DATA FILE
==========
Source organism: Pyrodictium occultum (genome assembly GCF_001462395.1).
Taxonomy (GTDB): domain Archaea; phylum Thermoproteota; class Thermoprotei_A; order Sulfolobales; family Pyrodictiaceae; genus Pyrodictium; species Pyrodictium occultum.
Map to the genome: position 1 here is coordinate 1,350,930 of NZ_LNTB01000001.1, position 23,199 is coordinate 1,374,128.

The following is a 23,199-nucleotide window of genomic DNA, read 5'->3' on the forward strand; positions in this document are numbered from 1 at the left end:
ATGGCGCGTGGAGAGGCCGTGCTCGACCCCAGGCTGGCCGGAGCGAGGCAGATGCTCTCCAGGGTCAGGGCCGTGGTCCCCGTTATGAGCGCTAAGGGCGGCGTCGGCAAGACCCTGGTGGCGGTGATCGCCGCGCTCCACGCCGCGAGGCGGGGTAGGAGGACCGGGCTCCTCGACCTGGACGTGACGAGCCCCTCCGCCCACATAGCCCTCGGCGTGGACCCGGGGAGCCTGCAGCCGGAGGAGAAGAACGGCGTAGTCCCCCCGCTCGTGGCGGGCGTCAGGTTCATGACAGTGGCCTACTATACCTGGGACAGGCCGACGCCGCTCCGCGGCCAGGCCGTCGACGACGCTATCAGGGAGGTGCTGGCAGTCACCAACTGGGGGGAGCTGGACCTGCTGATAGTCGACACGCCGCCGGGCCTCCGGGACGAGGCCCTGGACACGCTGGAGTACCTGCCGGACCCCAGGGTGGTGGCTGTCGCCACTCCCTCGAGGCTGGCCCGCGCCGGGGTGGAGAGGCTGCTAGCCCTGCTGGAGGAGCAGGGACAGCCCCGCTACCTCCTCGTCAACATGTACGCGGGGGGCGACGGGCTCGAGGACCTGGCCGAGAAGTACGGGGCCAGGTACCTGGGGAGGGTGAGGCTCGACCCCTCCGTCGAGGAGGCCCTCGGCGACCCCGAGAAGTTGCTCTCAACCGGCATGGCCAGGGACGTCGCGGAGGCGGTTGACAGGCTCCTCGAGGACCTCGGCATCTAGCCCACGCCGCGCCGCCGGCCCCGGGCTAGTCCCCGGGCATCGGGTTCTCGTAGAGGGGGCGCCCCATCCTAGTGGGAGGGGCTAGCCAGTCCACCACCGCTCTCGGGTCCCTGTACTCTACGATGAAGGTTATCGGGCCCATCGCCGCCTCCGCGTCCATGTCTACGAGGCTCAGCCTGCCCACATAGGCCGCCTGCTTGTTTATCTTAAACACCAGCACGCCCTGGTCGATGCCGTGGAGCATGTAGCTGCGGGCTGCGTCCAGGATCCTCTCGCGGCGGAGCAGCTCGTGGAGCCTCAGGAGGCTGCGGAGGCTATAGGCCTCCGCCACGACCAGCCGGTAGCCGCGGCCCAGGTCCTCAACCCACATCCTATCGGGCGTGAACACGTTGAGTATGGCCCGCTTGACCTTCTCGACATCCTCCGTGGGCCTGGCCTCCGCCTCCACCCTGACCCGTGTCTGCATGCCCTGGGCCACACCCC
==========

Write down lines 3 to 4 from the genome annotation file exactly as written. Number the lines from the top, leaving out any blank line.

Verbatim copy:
Map to the genome: position 1 here is coordinate 1,350,930 of NZ_LNTB01000001.1, position 23,199 is coordinate 1,374,128.

The following is a 23,199-nucleotide window of genomic DNA, read 5'->3' on the forward strand; positions in this document are numbered from 1 at the left end: